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We have 3.5 year old twin girls – very fraternal. Delaney is our Late Talker, and Piper is our jabber box. At 18 months we noticed that Delaney wasn’t attempting too much speech. She was noisy but not talkative. Her twin was attempting sounds and words, and her first words beyond Mama and Dada were “sit down.” Although we know that each child is a snowflake, we had somewhat of a “control” in Piper in comparison to Delaney.

Although Delaney wasn’t attempting to talk, her problem solving skills were heads and shoulders above her sister and other children her age. I remember around 14-15 months she noticed that her sister would take the popcorn popper toy (the very annoying push toy from all of our childhoods) and push the toy and it would pop pop pop. One day she was looking at Piper and her popping toy and then took her own popping toy, grabbed the base and used it as a stick to get what she wanted off of the kitchen table. She had waited to use it until she could stand and be somewhat stable to get what she wanted.

She once got a ball stuck behind the TV stand where the DVD player was and couldn’t reach her arm back further enough without her face smooshing into the TV, she then squatted down, stuck one leg in and kicked out the little ball – she was 18 months.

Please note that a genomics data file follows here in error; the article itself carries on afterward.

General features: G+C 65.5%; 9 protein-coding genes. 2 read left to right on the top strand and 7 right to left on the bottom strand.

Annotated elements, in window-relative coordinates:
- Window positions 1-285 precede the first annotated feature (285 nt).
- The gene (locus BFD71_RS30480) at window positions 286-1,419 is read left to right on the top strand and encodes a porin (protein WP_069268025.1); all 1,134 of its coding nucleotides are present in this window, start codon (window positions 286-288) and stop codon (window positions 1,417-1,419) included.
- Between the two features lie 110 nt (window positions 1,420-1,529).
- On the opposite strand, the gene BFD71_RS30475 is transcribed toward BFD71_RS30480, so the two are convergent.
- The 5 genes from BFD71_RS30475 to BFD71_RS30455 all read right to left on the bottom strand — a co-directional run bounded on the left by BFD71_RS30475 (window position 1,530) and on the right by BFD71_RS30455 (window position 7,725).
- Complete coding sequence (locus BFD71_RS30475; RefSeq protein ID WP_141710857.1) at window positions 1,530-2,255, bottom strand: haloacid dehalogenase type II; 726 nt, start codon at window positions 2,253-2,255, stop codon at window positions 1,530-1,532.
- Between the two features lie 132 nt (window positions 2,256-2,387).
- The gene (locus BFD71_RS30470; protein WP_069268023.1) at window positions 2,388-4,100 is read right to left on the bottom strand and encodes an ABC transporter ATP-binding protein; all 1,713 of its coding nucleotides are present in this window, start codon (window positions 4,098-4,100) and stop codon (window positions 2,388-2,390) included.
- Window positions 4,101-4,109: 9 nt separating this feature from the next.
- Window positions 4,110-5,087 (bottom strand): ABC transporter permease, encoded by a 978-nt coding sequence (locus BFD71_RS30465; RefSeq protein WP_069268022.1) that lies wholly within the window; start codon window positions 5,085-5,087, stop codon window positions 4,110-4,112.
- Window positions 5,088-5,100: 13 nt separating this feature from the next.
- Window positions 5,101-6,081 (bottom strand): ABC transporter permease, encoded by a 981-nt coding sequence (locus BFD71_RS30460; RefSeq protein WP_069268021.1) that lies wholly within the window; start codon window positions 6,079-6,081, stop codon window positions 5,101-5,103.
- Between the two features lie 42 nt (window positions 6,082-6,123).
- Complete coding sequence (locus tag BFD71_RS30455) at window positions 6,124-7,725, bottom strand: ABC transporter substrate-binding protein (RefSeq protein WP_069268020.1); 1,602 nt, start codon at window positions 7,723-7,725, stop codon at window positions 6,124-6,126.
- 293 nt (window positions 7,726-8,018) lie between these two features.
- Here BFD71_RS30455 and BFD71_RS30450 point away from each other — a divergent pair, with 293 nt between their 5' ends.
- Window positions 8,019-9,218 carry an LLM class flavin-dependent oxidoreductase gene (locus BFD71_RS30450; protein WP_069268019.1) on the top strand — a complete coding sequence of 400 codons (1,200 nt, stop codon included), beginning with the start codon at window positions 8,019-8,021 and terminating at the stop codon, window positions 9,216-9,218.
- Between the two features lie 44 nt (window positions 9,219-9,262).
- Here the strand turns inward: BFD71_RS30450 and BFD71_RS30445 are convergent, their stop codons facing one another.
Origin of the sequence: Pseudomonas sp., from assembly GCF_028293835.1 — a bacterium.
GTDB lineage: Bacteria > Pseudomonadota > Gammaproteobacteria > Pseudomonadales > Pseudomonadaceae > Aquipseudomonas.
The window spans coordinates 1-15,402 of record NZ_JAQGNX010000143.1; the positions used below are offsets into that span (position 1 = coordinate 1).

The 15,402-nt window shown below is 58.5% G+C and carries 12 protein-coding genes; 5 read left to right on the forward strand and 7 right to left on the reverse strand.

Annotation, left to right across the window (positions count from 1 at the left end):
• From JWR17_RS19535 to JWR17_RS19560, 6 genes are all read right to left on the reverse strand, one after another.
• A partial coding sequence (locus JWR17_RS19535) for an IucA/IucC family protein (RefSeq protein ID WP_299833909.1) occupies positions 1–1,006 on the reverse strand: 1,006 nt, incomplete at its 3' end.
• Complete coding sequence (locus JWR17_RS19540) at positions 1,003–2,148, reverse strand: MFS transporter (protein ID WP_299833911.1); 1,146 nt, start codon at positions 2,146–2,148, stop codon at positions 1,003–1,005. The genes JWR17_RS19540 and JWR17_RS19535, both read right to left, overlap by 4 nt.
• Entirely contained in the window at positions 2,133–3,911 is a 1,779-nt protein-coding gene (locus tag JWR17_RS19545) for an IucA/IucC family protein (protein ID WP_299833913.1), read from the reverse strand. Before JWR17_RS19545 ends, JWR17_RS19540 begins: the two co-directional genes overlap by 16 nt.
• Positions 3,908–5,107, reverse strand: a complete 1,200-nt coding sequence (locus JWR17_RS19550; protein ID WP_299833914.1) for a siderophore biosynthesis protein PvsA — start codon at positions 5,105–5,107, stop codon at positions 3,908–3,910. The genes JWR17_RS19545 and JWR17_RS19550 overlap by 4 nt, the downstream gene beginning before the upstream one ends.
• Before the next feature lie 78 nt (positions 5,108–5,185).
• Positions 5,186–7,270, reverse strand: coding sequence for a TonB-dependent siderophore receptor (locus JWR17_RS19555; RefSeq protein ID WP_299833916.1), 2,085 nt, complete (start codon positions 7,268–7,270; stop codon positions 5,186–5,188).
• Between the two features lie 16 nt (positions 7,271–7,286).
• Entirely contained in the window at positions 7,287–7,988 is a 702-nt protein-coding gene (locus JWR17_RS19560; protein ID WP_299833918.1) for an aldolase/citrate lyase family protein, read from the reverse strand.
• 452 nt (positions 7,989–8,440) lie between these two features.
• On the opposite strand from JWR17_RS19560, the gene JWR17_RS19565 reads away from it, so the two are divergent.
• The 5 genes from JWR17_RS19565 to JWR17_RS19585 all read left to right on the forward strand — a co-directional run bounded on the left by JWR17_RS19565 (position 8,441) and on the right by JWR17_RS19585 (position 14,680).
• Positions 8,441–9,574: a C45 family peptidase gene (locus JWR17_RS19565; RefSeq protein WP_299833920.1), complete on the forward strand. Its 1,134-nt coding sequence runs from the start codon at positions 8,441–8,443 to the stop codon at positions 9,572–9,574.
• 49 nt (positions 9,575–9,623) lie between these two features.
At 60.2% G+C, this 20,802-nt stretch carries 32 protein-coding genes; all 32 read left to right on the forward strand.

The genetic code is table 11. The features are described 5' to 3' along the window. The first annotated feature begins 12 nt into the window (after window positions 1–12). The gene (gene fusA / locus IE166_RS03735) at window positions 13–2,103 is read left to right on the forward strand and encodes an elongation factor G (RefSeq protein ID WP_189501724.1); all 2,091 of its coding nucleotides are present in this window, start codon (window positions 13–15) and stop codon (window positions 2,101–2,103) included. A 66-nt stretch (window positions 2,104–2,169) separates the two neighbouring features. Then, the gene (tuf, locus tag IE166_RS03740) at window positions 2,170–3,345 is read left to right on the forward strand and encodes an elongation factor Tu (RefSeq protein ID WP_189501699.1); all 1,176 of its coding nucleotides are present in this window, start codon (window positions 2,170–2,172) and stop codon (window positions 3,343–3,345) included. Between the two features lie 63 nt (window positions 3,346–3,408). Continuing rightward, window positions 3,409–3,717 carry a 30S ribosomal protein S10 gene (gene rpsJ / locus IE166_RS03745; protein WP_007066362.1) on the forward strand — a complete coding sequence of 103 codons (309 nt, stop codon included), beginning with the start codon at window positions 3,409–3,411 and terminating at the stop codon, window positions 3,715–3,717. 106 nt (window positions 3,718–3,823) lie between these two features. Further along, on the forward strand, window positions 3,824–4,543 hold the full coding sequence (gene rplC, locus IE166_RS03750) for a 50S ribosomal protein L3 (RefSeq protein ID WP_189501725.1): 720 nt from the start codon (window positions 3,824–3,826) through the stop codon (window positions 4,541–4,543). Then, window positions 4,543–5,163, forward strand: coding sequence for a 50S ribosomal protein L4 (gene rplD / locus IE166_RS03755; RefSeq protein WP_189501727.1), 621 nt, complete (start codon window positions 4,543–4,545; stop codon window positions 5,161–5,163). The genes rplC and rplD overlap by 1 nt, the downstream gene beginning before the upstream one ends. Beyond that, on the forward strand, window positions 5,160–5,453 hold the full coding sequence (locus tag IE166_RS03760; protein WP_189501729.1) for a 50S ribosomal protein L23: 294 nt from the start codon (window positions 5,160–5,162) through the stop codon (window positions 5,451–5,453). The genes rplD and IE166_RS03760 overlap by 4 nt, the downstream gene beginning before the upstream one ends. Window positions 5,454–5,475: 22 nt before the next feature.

From 12 months on she would work the shape sorter like rubiks cube – instead of moving her hand to fit the shape, she would move the sorter as it was faster to her. There are tons of examples like these.

We took her into her Pediatrician at 18 months to discuss her not talking and also not always responding to her name. He referred us on to a Neuro. The Neuro wanted to take a “wait and see” approach and told us about our state’s Early Intervention Program. The Neuro felt that there wasn’t anything that was glaring enough to put her down for an MRI. We were to see her in 6 months.

We talked to a friend of ours in another state and she recommended that we get going on the Early Intervention Program as it can take awhile to get through the system. Delaney had her initial intake at 20 months and they recommended, ST, OT and DSI services for her and also for us to get into a Developmental Pediatrician. We had to wait 4 months for an appointment with the Developmental Pediatrician.

When we went back in to follow up with the Neuro, she mentioned The Einstein Syndrome to us. I got the book and immediately could relate to the material. The family background was spot on. My husband almost scored a perfect math score on his SAT, his Dad was a cop but always brilliant with numbers. I work for our family construction business but my focus is mostly in business analysis, estimating and accounting. My Dad started his career as a Math teacher. I have uncles in Engineering, Banking and one a National Merit Finalist who ended up being a Computer Engineer in the 80’s when it was a new career field.

My husband’s mom played the sax, and my grandfather learned music by ear. Delaney always has responded to Music. We would sing song directions to gain her focus very early on. Her memory is astonishing. She observes everyone’s every move and is always two steps ahead. She looks for the seam in attention and then is on her way to get what she wants or needs. Since she doesn’t talk, she is like a ninja. You will be in the same room as her and all of the sudden she is standing on the table she flipped over and dancing on it.

I contacted Dr. Camarata and got on the message board and have been lurking and learning since.